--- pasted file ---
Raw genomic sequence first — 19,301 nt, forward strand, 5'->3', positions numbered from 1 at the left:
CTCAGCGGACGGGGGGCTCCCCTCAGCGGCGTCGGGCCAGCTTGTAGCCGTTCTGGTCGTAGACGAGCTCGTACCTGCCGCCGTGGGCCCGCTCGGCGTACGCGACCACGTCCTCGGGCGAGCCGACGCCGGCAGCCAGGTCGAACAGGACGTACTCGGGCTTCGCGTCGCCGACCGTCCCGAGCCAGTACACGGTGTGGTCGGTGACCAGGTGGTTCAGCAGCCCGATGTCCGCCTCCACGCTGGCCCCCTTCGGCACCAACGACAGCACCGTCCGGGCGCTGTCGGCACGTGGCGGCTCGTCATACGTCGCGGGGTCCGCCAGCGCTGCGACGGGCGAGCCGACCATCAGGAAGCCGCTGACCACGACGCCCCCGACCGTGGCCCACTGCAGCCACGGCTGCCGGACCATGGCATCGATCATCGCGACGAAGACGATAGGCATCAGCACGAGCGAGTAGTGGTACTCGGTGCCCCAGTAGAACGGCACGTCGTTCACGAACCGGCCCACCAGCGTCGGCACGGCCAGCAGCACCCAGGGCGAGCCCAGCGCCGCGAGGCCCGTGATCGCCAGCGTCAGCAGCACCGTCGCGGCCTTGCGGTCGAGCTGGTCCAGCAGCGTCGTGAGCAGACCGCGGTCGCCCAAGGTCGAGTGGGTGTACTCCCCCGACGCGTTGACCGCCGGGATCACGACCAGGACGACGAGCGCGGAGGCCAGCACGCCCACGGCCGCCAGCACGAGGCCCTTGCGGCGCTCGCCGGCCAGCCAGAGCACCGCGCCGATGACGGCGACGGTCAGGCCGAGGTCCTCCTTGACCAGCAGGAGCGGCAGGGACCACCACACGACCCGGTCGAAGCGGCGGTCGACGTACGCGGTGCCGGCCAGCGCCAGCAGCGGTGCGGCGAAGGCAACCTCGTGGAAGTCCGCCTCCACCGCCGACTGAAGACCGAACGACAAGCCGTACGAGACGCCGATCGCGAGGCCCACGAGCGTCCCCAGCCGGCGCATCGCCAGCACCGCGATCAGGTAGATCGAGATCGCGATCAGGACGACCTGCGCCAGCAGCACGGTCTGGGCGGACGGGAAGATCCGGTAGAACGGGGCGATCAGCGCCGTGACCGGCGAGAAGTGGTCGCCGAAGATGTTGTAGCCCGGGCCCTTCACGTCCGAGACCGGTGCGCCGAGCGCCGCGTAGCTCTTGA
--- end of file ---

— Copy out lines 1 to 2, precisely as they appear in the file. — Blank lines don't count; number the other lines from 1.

Raw genomic sequence first — 19,301 nt, forward strand, 5'->3', positions numbered from 1 at the left:
CTCAGCGGACGGGGGGCTCCCCTCAGCGGCGTCGGGCCAGCTTGTAGCCGTTCTGGTCGTAGACGAGCTCGTACCTGCCGCCGTGGGCCCGCTCGGCGTACGCGACCACGTCCTCGGGCGAGCCGACGCCGGCAGCCAGGTCGAACAGGACGTACTCGGGCTTCGCGTCGCCGACCGTCCCGAGCCAGTACACGGTGTGGTCGGTGACCAGGTGGTTCAGCAGCCCGATGTCCGCCTCCACGCTGGCCCCCTTCGGCACCAACGACAGCACCGTCCGGGCGCTGTCGGCACGTGGCGGCTCGTCATACGTCGCGGGGTCCGCCAGCGCTGCGACGGGCGAGCCGACCATCAGGAAGCCGCTGACCACGACGCCCCCGACCGTGGCCCACTGCAGCCACGGCTGCCGGACCATGGCATCGATCATCGCGACGAAGACGATAGGCATCAGCACGAGCGAGTAGTGGTACTCGGTGCCCCAGTAGAACGGCACGTCGTTCACGAACCGGCCCACCAGCGTCGGCACGGCCAGCAGCACCCAGGGCGAGCCCAGCGCCGCGAGGCCCGTGATCGCCAGCGTCAGCAGCACCGTCGCGGCCTTGCGGTCGAGCTGGTCCAGCAGCGTCGTGAGCAGACCGCGGTCGCCCAAGGTCGAGTGGGTGTACTCCCCCGACGCGTTGACCGCCGGGATCACGACCAGGACGACGAGCGCGGAGGCCAGCACGCCCACGGCCGCCAGCACGAGGCCCTTGCGGCGCTCGCCGGCCAGCCAGAGCACCGCGCCGATGACGGCGACGGTCAGGCCGAGGTCCTCCTTGACCAGCAGGAGCGGCAGGGACCACCACACGACCCGGTCGAAGCGGCGGTCGACGTACGCGGTGCCGGCCAGCGCCAGCAGCGGTGCGGCGAAGGCAACCTCGTGGAAGTCCGCCTCCACCGCCGACTGAAGACCGAACGACAAGCCGTACGAGACGCCGATCGCGAGGCCCACGAGCGTCCCCAGCCGGCGCATCGCCAGCACCGCGATCAGGTAGATCGAGATCGCGATCAGGACGACCTGCGCCAGCAGCACGGTCTGGGCGGACGGGAAGATCCGGTAGAACGGGGCGATCAGCGCCGTGACCGGCGAGAAGTGGTCGCCGAAGATGTTGTAGCCCGGGCCCTTCACGTCCGAGACCGGTGCGCCGAGCGCCGCGTAGCTCTTGA